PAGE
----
We look back at six great ties at this stage since a quarter-final round was introduced with the tournament’s expansion to 16 teams in 1996.
The tension inside Wembley was palpable as England, buoyed by a brilliant 4-1 victory over the Netherlands in their last group game, laboured against a promising Spain. La Roja were twice denied by an offside flag before carving open the England defence moments before half-time; Javier Manjarín was clean through but hesitated long enough for David Seaman to block.
Extra time was required, with the golden goal in play for the first time. It was not forthcoming, though, and England claimed a rare penalty shoot-out win best remembered for Stuart Pearce’s celebration as he exorcised the ghost of his miss in the 1990 FIFA World Cup semi-final against West Germany.
France were the dominant team of 2000 and eventual winners of the tournament, but Spain pushed them ever so close in the Bruges quarter-final. Zinédine Zidane set Les Bleus on their way just after the half-hour, but Gaizka Mendieta’s spot kick restored parity.
France were back in front before the interval after a Patrick Vieira run was capped by an even better finish from Youri Djorkaeff. Spain squandered a glorious late chance to force extra time when Raúl González sent a penalty over the bar. France went on to lift the crown in thrilling style.
A game that had everything. Michael Owen put England ahead in Lisbon with an almost balletic goal – becoming the first England player to score in four straight major tournaments – but England lost 18-year-old wonderkid Wayne Rooney to injury and Hélder Postiga equalised.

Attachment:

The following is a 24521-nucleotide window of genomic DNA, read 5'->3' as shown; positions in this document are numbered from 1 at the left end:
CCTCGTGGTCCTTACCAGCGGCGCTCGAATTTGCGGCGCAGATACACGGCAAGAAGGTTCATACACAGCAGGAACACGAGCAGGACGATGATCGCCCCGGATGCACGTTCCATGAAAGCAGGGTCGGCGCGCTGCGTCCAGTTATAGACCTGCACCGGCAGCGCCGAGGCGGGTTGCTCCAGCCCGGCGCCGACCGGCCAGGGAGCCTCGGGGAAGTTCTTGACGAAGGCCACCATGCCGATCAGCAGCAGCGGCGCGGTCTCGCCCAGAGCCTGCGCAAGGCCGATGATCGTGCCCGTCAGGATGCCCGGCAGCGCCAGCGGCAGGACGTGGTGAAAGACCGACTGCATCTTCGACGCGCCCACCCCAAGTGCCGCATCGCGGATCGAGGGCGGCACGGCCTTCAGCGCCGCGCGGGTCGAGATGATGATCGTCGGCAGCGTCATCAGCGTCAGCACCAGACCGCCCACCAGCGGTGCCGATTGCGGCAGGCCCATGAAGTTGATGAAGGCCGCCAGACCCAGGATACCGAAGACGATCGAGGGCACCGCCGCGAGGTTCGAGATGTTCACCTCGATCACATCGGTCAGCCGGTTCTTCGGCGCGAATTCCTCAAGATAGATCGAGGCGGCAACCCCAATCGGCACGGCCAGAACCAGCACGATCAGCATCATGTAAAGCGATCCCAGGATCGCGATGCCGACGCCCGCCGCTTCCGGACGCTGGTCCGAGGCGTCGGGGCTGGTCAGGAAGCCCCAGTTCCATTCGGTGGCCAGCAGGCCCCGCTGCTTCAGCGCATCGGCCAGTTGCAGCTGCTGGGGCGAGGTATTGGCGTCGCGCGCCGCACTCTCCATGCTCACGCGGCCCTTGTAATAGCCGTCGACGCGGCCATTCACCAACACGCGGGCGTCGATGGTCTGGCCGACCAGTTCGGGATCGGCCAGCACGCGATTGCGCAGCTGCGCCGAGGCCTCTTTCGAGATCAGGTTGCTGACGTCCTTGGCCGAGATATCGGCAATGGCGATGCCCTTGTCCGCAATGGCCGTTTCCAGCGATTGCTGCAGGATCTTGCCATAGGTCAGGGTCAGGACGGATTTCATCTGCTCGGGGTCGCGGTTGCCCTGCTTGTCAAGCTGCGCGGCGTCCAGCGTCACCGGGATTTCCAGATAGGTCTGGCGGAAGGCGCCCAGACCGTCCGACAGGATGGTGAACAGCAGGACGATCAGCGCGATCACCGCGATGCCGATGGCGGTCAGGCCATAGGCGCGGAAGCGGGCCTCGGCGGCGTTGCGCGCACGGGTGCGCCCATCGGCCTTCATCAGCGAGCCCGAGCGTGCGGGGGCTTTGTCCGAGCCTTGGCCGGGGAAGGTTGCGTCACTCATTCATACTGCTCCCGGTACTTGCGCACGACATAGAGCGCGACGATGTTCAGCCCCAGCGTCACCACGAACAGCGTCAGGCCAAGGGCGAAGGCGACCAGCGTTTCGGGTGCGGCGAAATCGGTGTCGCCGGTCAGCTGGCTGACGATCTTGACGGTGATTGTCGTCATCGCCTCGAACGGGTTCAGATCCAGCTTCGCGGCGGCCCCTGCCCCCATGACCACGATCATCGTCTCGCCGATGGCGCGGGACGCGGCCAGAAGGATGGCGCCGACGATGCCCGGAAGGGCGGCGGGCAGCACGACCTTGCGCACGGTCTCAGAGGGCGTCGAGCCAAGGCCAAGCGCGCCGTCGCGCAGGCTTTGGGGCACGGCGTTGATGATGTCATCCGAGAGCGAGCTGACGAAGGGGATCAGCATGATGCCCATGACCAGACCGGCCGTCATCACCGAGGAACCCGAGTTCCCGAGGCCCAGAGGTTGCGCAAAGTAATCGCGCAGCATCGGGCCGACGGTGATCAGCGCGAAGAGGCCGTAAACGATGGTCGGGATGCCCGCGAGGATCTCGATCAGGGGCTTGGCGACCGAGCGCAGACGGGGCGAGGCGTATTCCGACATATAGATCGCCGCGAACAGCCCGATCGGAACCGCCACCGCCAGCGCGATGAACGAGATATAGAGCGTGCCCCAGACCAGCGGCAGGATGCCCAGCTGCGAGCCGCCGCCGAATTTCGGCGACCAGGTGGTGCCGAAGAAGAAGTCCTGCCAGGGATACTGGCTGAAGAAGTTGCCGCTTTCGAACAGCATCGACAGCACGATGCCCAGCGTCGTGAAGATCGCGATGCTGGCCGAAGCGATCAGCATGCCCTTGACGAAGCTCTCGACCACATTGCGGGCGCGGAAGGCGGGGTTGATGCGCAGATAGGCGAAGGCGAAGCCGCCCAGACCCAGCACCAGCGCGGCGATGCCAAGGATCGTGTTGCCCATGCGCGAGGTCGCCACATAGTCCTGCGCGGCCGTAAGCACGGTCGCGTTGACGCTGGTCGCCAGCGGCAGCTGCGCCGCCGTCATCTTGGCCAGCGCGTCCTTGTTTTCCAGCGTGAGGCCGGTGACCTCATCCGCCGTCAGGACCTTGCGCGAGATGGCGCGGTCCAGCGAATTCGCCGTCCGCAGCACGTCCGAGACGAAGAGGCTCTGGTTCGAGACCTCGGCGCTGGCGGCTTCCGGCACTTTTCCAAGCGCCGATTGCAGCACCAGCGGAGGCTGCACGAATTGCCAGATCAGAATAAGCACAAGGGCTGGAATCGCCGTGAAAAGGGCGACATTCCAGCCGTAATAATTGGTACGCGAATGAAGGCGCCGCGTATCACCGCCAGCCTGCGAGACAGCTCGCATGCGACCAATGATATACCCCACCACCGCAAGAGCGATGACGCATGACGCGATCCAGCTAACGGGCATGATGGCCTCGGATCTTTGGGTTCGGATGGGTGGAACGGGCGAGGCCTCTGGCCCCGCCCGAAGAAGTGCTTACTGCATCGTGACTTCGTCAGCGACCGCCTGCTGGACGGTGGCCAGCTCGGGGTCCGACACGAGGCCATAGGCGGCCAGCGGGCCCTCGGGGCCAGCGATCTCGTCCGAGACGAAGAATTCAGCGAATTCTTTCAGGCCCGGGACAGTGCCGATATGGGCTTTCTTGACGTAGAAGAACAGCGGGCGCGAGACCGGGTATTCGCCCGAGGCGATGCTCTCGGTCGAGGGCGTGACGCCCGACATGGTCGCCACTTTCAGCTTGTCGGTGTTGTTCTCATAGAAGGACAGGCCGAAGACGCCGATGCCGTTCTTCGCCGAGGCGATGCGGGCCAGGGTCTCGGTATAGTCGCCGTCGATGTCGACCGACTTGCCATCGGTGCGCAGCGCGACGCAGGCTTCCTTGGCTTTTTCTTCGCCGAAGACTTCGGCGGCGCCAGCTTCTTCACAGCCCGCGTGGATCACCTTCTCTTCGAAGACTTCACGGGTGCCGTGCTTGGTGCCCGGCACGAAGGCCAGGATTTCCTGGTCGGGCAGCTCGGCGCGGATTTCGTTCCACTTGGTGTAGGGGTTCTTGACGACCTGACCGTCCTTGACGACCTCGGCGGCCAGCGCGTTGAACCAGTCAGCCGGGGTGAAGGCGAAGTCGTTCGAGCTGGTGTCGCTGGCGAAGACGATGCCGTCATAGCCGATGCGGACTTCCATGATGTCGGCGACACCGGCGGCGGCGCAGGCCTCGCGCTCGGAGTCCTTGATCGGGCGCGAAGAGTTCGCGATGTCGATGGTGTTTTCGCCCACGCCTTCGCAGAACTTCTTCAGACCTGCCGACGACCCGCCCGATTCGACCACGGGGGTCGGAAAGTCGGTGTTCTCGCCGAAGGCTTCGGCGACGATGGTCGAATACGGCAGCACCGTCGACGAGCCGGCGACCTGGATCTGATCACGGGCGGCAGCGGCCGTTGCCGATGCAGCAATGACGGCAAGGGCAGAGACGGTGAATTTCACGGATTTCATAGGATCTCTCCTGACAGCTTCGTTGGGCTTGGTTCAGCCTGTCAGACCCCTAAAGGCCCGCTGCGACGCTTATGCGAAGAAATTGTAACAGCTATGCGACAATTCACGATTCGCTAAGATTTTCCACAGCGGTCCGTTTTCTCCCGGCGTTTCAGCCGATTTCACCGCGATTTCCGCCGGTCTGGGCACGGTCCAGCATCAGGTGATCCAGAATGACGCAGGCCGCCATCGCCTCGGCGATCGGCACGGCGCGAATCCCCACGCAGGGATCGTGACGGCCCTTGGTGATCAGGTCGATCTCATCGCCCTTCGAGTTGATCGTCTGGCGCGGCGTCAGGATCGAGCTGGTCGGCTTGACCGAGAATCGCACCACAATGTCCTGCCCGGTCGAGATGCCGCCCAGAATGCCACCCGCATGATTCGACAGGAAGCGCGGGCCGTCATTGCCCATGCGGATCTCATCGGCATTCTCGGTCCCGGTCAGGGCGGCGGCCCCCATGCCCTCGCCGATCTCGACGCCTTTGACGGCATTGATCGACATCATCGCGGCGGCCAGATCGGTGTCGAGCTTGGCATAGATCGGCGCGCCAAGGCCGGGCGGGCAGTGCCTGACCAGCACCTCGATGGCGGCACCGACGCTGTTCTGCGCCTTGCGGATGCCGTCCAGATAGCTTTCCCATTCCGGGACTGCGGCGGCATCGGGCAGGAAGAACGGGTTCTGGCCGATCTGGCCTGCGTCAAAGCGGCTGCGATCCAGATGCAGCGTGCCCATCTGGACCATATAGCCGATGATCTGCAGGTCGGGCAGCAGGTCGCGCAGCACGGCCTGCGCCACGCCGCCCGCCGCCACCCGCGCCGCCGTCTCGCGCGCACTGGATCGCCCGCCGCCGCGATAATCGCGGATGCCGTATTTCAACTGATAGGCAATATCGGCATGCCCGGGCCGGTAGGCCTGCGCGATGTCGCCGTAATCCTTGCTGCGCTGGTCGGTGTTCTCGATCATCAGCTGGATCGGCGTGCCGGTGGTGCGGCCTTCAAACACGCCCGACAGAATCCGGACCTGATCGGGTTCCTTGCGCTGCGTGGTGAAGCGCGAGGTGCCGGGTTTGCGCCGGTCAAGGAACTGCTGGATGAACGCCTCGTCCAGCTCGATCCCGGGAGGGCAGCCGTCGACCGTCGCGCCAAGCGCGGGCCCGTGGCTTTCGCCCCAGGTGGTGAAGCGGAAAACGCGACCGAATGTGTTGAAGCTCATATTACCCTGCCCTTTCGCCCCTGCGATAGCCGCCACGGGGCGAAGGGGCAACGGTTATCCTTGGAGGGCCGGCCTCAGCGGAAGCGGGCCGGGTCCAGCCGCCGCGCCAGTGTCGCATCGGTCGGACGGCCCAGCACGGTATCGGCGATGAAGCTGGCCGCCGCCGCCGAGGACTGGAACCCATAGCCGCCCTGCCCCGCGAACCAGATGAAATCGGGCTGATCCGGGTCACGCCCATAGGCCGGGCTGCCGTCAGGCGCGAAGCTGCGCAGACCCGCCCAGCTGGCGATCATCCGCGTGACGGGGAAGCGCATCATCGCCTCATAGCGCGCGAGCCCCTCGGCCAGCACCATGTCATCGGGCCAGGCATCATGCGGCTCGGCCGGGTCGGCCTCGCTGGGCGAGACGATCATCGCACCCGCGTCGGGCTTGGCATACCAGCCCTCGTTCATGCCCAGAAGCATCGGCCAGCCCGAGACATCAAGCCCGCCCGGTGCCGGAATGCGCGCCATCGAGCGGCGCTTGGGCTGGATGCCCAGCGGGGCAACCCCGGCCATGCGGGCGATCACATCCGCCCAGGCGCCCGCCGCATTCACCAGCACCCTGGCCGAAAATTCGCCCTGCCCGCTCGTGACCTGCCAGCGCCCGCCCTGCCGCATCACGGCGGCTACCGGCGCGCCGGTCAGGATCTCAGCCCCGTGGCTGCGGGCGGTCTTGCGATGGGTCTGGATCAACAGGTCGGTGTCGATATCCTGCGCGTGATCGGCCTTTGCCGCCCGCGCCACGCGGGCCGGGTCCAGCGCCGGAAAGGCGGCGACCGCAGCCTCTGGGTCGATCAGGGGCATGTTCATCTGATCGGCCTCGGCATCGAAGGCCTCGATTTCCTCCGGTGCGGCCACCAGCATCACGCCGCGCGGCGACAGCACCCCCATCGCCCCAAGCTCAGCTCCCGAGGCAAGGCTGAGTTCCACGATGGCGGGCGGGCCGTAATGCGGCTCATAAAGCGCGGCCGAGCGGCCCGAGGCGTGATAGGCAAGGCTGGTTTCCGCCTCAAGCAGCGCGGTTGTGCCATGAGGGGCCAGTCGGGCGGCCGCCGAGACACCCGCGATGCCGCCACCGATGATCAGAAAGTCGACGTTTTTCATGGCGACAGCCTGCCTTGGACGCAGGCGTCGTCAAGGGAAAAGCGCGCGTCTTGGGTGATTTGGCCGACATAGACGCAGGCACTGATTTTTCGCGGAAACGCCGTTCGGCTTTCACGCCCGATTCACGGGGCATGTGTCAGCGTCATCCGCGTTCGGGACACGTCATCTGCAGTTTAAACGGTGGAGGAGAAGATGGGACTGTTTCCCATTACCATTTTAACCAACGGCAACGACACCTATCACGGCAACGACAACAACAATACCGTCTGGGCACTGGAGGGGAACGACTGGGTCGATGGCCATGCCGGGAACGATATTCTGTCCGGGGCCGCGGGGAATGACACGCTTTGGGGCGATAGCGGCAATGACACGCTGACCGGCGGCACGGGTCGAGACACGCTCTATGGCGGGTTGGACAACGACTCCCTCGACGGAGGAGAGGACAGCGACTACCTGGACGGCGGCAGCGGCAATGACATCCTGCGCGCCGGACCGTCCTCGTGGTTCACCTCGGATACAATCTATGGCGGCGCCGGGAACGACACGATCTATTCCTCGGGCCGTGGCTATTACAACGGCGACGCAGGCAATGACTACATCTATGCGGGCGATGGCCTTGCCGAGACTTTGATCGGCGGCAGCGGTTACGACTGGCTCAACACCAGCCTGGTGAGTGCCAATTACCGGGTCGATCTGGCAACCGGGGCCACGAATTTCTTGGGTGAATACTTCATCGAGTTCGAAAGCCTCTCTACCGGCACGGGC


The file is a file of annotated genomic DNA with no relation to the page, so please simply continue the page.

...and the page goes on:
Sol Campbell had a 90th-minute effort ruled out and Rui Costa struck for Portugal in extra time, only for England’s Frank Lampard to earn penalties. In a typically tense shoot-out, David Beckham missed and Ricardo saved from Darius Vassell before sensationally converting himself, as Portugal prevailed in sudden death.
This one is included more for shock value than anything. Nobody could have predicted that Greece would not just beat France for the first time ever, but would go on to win the championship.
Greece thought they had the advantage in Lisbon when Giorgos Karagounis’s free-kick was met at the far post by Kostas Katsouranis but goalkeeper Fabien Barthez was adjudged to have prevented the whole ball crossing the line. However, with France toiling, Angelos Charisteas’s 65-minute goal settled it … and the rest was history.
Where to start? Turkey booked their first EURO semi-final as a fine match in Vienna was decided on penalties after the two sides had swapped goals in the closing moments of extra time. First, Ivan Klasnić nodded in Luka Modrić’s cross with a minute left in the overtime period.
Yet, for the third game running, Turkey hit back even later to force the first shoot-out of the finals when Semih Şentürk drove in via a deflection. They then proceeded to triumph 3-1 on penalties, Rüştü Reçber saving Mladen Petrić’s kick after earlier misses by Modrić and Ivan Rakitić.
Considering Wales were in just their second major tournament, 58 years after the first, few thought they could equal their run to the 1958 World Cup quarter-finals, let alone better it. Particularly so once fate paired them with a Belgian side stacked with stellar talent, who duly took a 13th-minute lead through Radja Nainggolan’s long-range bullet.
But on the half-hour in Lille, Ashley Williams headed in Aaron Ramsey’s corner, and ten minutes into the second half a player who had entered the finals without a club, Hal Robson-Kanu, brilliantly turned inside the box and shot in. Belgium pushed, but Welsh substitute Sam Vokes settled matters with five minutes left. “You dream about nights like this,” said manager Chris Coleman. Wales fell to eventual champions Portugal in the semis having already achieved the seemingly impossible.